The Teacher at the Municipal Primary and Lower Secondary Schools Got a Working-Time Agreement
With a majority of two thirds, the teacher voted in favour of the municipal area entering into a new agreement on working time for the municipal primary and lower secondary schools. This means that after seven and a half years with Law 409, the municipal schools will once again be able to work according to collective agreements.
As is evident from the number of votes, far from all teachers are satisfied with the result of the agreement. Thus, it is of the utmost importance for the success of the agreement that both the unions and KL – Local Government Denmark (KL) work actively to bring the agreement to life.
The reason is that the agreement is very much different from the agreement we all lost in 2013. The agreement is based on local cooperation, whereas the agreements we had before Law 409 were based on fixed requirements which management had to comply with. The whole idea behind the new agreement is that the local cooperation must work. Thus, the union representative will be a central figure at the schools.
The agreement does not contain regulations regarding the maximum teaching time. Neither does it state how much preparation time the individual teachers get. Thus, it is not the kind of agreement that we know from before 2013. Instead, it is an agreement that, to a very large extent, respects the right of management to plan the teachers’ working time. In addition to respecting the leaders’ right to lead and coordinate work, the agreement describes management’s responsibility to involve and cooperate with the teachers. Among other things, it is described in the management responsibilities that a statement of the teachers’ working time must be prepared four times per year. The task list must be ready no later than five weeks before the beginning of the norm period, and all teaching tasks must have a time estimate. An estimated time for preparation must be stated for all tasks that are expected to last more than 60 hours. And that is important. For now, a case can be made pertaining to labour legislation if the school management does not involve the teachers and the union representative in the planning process. This is not possible under Law 409.
During the past seven years, many people have asked the union main office about working-time planning at the schools, and we know that too many schools – perhaps up to approx. 40% – have planned the working time in a way which violates Law 409. The way in which working time is set up may be fine, but it is only possible if there is a local agreement. At some schools, the school management does not want this, and as the teachers fear that they will be forced to be working at the school 100% of the time if they tell, they simply live with the way in which management works.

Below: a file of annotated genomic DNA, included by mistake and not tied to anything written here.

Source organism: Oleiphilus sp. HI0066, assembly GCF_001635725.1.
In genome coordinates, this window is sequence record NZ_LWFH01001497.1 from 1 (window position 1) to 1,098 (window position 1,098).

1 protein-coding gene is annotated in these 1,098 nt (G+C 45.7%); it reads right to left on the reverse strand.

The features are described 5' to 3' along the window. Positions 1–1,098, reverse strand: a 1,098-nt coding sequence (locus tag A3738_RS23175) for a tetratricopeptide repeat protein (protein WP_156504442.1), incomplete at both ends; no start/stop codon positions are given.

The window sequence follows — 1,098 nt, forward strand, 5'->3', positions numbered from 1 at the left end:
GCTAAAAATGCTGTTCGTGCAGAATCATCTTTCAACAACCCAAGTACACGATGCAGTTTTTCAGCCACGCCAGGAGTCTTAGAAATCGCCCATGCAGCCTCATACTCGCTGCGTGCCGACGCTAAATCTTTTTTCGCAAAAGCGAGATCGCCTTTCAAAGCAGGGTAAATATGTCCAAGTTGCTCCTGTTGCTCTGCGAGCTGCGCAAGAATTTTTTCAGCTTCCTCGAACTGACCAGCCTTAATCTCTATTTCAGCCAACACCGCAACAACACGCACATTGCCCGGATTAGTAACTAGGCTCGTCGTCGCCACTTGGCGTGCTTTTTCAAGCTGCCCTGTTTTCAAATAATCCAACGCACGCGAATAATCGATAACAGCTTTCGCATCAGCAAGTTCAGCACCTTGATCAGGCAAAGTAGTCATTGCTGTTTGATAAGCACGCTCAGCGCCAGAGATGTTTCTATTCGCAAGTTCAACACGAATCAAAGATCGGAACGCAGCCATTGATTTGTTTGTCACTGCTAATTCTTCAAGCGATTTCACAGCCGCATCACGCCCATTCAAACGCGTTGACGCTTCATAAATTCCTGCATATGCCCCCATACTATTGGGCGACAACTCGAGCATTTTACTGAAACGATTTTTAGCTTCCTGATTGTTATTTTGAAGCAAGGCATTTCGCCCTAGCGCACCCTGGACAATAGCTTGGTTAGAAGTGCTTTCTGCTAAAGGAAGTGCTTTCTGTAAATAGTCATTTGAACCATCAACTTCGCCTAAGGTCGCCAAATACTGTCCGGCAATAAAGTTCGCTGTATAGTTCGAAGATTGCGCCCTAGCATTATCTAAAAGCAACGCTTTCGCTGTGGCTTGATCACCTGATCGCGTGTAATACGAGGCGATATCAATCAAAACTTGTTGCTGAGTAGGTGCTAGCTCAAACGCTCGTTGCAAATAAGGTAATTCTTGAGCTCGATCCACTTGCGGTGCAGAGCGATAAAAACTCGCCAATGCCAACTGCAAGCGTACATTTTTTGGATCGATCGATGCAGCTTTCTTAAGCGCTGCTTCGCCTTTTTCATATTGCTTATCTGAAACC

Consequently, we also need a new working-time agreement at the independent schools. We cannot live with an agreement in which management makes up the working-time rules themselves – which is not an agreement at all.
So now we will start talking about working time at the independent schools. However, we do not want something completely different from the agreement at the municipal primary and lower secondary schools. It has been very difficult to get to where the parties in the municipal area are. We should now do the same with the state. We will base our agreement on the municipal agreement. It must be adjusted for 24-hour shifts, and the cooperation between the municipal authorities and the teachers that has been built into the agreement must be replaced by something with the same effect in the state agreement. We cannot live with something similar to the municipal agreement, only 10% worse, like the ones we have had before.
If we manage to transfer the agreement to the independent schools, we will get rid of Law 409 and once again get regulations for how to run independent schools. The agreement includes most of the challenges we have met with Law 409.